As a result, some courts have held that "[w]here a plaintiff has failed to present evidence of an intent to license its trademark, a reasonable royalty analysis necessarily is speculation" and royalties cannot be recovered. Quia, 2011 WL 2749576, at *7 (citing Trovan, 2000 WL 709149; Tokidoki, LLC v. Fortune Dynamic, Inc., 2009 WL 2366439 (C.D.Cal. July 28, 2009)). The Ninth Circuit has made no such categorical statement, however, finding only more generally that "[i]n the absence of a legitimate proposed basis on which to calculate a royalty, awarding a reasonable royalty . . . would be impermissibly speculative." M2 Software Inc. v. Viacom Inc., 223 F. App'x 653, 655 (9th Cir. 2007) (and otherwise stating that "we need not decide more generally whether reasonable royalties can be a measure of a plaintiff's damages in a trademark case, as other circuits have found appropriate in some cases").

However, "[e]ven in cases without [prior licensing] agreements . . . courts have awarded or approved of 'reasonable royalty' damages if the evidence provides a sufficiently reliable basis from which to calculate them." Gucci Am., Inc. v. Guess?, Inc., 858 F. Supp. 2d 250, 254 (S.D.N.Y. 2012); see also Adidas Am., Inc. v. Payless Shoesource, Inc., No. 01 Civ. 1655, 2008 WL 4279812, at *12 (D.Or. Sept. 12, 2008); Sands, Taylor & Wood v. Quaker Oats Co., 34 F.3d 1340, 1343 (7th Cir. 1994); Coryn Group II v. O.C. Seacrets, 2010 WL 1375301, at *8 (D. Md. Mar. 30, 2010); Buzz Off Insect Shield, LLC v. S.C. Johnson & Son, Inc., 606 F.Supp.2d 571, 585 (M.D.N.C. 2009); Clear Blue, Inc. v. Clear! Blue, Inc., 2008 WL 5232897, at *4--5 (W.D.N.C. Dec. 12, 2008). In Adidas, for example, a case within the Ninth Circuit, even when no previous licensing agreement existed between the plaintiff and the defendant, and the plaintiff "concede[d] that it would not have licensed the marks to [defendant] Payless," the court upheld a jury's reasonable royalties award that was "consistent with royalties between adidas or Payless with third parties and also with royalties between third parties." Adidas, 2008 WL 4279812, at *12.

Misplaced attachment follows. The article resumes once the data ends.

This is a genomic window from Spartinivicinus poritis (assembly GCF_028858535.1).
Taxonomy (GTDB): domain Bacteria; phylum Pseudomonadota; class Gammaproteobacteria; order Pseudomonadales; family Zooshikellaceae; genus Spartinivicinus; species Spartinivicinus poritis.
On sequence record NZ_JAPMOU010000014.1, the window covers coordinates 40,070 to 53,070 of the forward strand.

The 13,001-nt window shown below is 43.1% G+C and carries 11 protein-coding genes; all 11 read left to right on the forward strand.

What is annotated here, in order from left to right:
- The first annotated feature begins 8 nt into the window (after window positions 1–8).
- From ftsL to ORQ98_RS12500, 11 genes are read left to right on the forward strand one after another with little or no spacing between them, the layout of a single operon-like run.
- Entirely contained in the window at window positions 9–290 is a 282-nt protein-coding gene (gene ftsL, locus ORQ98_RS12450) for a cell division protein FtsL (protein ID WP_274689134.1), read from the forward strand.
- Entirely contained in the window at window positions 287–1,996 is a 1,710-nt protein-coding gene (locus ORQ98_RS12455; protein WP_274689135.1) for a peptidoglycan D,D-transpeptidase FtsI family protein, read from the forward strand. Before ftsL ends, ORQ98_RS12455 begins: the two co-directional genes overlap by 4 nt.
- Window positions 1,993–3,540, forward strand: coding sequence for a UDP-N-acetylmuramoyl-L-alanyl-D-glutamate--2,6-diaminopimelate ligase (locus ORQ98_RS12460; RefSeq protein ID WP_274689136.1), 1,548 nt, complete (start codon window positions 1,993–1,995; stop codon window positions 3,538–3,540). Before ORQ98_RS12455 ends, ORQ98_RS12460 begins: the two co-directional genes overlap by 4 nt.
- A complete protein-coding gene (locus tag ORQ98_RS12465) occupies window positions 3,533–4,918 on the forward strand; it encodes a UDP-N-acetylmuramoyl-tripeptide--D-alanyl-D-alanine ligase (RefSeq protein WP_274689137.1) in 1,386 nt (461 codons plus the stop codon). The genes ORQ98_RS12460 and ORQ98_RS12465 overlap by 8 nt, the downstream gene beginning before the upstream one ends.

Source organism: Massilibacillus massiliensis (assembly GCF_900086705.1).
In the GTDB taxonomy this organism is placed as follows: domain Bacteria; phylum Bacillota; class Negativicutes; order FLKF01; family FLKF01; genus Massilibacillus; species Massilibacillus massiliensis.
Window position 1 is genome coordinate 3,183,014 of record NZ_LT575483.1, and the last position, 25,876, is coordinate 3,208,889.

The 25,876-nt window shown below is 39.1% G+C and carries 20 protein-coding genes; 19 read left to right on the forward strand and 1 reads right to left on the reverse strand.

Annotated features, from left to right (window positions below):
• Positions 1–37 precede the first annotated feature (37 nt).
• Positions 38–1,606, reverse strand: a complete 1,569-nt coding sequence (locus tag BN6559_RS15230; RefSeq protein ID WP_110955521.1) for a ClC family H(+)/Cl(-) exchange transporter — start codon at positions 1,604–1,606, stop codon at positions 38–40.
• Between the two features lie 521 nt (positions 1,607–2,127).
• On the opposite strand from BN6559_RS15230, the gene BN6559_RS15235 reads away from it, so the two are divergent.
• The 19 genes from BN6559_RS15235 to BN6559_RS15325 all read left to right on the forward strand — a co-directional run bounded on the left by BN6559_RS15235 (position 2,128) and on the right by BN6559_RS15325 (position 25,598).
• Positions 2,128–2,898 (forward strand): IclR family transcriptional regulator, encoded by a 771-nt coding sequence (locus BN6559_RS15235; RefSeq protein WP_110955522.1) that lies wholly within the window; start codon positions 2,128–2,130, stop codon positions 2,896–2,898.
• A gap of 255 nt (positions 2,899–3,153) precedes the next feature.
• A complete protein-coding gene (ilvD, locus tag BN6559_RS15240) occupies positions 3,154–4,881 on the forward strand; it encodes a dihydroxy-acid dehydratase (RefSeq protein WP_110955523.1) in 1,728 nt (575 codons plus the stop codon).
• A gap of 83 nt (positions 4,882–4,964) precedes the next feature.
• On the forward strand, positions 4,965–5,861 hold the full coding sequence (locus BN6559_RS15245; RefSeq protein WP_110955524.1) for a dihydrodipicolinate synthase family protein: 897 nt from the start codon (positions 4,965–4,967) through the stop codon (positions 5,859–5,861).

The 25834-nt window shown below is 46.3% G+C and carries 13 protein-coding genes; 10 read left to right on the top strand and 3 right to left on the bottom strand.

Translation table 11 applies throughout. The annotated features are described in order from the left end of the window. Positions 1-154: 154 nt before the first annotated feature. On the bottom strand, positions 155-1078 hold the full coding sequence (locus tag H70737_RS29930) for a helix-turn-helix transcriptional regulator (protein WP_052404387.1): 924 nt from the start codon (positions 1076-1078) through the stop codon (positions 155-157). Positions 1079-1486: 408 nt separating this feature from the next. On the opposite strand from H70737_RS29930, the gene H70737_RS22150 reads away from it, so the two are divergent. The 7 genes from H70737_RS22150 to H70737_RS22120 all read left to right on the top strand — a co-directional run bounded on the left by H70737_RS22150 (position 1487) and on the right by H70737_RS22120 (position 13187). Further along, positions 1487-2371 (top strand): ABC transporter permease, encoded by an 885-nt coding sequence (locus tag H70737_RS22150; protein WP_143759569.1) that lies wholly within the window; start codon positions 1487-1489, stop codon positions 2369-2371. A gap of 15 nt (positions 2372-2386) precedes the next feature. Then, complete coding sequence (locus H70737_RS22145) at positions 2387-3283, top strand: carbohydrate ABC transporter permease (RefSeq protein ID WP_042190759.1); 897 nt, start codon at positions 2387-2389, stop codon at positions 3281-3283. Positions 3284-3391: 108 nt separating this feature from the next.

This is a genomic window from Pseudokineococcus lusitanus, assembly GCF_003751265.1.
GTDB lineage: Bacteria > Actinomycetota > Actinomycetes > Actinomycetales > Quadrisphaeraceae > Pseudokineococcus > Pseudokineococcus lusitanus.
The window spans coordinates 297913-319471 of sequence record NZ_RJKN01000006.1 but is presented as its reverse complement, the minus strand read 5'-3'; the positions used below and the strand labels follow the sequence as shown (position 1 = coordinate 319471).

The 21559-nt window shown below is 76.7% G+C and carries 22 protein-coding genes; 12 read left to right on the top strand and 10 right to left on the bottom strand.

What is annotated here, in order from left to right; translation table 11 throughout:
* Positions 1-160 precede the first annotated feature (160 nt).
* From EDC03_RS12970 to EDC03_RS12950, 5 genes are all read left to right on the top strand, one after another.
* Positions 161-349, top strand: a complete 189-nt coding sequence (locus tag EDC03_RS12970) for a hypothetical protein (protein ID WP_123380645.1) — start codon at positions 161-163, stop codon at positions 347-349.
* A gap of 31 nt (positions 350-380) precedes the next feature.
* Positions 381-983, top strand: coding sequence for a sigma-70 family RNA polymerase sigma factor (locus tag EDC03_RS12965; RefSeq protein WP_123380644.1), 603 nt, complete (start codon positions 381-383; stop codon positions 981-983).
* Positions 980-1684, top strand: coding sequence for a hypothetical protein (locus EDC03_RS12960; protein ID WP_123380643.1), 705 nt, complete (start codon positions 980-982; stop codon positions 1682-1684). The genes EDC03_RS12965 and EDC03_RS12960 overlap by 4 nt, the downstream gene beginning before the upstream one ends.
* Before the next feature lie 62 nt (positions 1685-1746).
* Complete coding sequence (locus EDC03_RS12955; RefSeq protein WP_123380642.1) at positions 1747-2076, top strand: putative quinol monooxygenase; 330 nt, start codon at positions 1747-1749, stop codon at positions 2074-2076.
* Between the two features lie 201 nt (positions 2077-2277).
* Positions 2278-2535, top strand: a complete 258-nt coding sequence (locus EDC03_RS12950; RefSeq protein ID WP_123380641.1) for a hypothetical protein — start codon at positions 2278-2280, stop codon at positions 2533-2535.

Here, while there is no prior licensing agreement between the parties, and there is no history of WMI ever licensing the VISITOR mark to any third parties, there is a detailed record of business negotiations between Quiksilver and WMI regarding the outright purchase of the mark by Quiksilver. See Roman Decl. Ex. Q1 ¶¶ 31-39. There were nearly two years of negotiations between March 2010 and February 2012 during which Quiksilver made offers from $60,000 to $250,000 to obtain permanent rights to the VISITOR mark. Id. Exs. X, CC-DD, PP, S (240:16-249:20). Emails from Quiksilver executives show that the company was "trying to negotiate to buy [the VISITOR mark] at a fair and reasonable price," id. Ex. X, and that WMI made counteroffers, id. Ex. CC.*fn2

WMI presents expert testimony describing the similarity between an agreement to sell a trademark and an agreement to issue a long-term, exclusive license for that mark. Id. Ex. Q1 (Declaration of Dr. Varner) ¶¶ 114-15. WMI's expert arrived at a reasonable royalty estimate of between $129,984 and $514,855 in this case, a range that tracks the offers and counteroffers made during the parties' purchasing negotiations. Id. Ex. Q1 ¶¶ 99-120. In addition, these proposed royalty rates track similar licensing agreements in clothing industry deals examined by WMI's expert. Id. Ex. Q1 ¶¶ 55-60; see also Adidas, 2008 WL 4279812, at *12 (finding reasonable royalties appropriate in light of the rates' consistency with "royalties between third parties").